Over the last few months, we have been tracking worldwide booking data! This data has helped us understand booking patterns and inform pricing strategy for our algorithm. Users have also used this data via market dashboards to update their pricing strategy via our pricing and min-stay customizations.
The data we showed in our last webinar (on recovery trends) was particularly striking, and we’re presenting some of that here (updated as we get more data).
We look into 4 big themes on trends in Short-Term and Vacation Rental bookings here:
Vacation rental markets are generally recovering faster than urban markets
This was somewhat expected – urban centers rely a lot on large gatherings of people (conferences, concerts, business meetings) for travel demand. Most large events worldwide are canceled, and business demand will be late in recovering.
Similarly, domestic tourism is going to be the first to restart, and everyone will be hesitant about traveling across the border for a while. This means that countries like the US with a much larger share of domestic tourists will recover sooner.
The mid-term bookings trend is coming to an end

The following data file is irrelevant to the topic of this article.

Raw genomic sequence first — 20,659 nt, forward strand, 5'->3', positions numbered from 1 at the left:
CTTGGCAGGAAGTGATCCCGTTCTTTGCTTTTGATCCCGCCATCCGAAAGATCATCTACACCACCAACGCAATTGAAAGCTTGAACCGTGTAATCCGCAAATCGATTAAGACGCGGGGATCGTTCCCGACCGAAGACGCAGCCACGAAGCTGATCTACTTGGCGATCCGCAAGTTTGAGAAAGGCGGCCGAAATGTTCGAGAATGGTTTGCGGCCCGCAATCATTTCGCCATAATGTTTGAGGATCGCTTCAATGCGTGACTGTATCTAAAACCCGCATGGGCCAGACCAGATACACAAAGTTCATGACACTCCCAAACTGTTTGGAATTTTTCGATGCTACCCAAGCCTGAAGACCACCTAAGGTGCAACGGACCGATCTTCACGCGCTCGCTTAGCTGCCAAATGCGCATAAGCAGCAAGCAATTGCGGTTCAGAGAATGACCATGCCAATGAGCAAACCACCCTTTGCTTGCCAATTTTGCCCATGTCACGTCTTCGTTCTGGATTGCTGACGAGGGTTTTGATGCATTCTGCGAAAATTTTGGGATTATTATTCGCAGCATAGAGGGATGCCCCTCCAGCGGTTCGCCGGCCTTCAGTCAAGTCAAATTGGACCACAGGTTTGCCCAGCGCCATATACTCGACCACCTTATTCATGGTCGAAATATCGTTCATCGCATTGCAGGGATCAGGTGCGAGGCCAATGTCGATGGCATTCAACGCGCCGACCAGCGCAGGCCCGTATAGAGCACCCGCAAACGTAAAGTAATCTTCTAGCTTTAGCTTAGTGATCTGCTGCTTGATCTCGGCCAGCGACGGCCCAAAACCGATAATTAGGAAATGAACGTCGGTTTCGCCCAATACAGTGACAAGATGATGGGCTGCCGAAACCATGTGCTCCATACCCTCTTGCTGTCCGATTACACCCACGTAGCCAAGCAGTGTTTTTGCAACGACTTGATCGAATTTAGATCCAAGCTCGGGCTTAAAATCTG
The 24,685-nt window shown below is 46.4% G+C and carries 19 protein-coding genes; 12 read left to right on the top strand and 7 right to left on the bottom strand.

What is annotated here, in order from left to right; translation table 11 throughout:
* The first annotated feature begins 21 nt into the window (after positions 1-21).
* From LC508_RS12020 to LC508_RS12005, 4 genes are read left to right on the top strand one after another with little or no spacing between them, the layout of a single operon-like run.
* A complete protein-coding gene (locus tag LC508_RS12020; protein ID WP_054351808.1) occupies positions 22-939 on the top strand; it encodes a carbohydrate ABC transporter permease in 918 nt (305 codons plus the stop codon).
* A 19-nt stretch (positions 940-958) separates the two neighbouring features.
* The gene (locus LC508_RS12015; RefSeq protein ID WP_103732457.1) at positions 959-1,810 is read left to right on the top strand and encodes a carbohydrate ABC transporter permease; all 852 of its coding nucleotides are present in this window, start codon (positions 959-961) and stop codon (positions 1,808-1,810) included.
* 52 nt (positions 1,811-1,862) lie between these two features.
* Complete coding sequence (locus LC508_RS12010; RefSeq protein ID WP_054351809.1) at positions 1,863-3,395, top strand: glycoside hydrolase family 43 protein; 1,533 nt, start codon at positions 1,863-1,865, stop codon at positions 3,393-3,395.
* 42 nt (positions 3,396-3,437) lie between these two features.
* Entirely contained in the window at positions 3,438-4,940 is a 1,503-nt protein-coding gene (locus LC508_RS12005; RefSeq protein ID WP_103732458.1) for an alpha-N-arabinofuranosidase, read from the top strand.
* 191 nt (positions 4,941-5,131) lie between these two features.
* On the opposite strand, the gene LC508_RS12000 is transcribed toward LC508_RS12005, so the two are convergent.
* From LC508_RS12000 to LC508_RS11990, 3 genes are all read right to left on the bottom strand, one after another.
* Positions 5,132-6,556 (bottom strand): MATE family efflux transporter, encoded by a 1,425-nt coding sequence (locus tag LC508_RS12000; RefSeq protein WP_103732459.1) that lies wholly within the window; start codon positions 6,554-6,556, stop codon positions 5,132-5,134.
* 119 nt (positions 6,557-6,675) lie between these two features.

Back in March and April, there was a surge in mid-term bookings, while shorter bookings dried up. The result was that the average Length of Stay (LOS) doubled in some locations. That average LOS is now back to the levels seen at the beginning of the year, indicating that mid-term stays were more of a short term trend. This doesn’t mean you don’t focus on attracting longer stays – in the absence of the usual levels of demand for short stays, mid-term stays should still be something to attract to increase revenue from your listings.
Other than the North American vacation rental market, the prices are depressed everywhere else
The trend in prices is indicative of the demand and recovery: North American vacation rental market has rebounded strongly, and it shows in the price!
Guests are getting comfortable booking stays for far-out again
A other big trend we saw during the peak of uncertainty was that a lot more super last-minute stays were happening (the share of same-day and same-week bookings soared). That was understandable, as no one knew if they’d be able to make any trips farther out or not. A few changes since then:
- There is still uncertainty in the markets, and share of super last min stays (in purples) is still higher than in Jan/Feb. But it has come down significantly from the peak in March-April.
- Compared to the peak of COVID19, we do see more and more bookings happening for dates a week to a month out in the future (marked by the arrows below).
- Bookings for dates more than 1 month out have not recovered (even as a share of all bookings) to the levels in Jan/Feb this year (in orange/red/pink).
We hope this gives you some insight into what’s happening around the world and helps you make sense of what might be happening in your own portfolio. If you have any questions about this data, how to interpret and use it, or how to get more localized data, please let us know at firstname.lastname@example.org!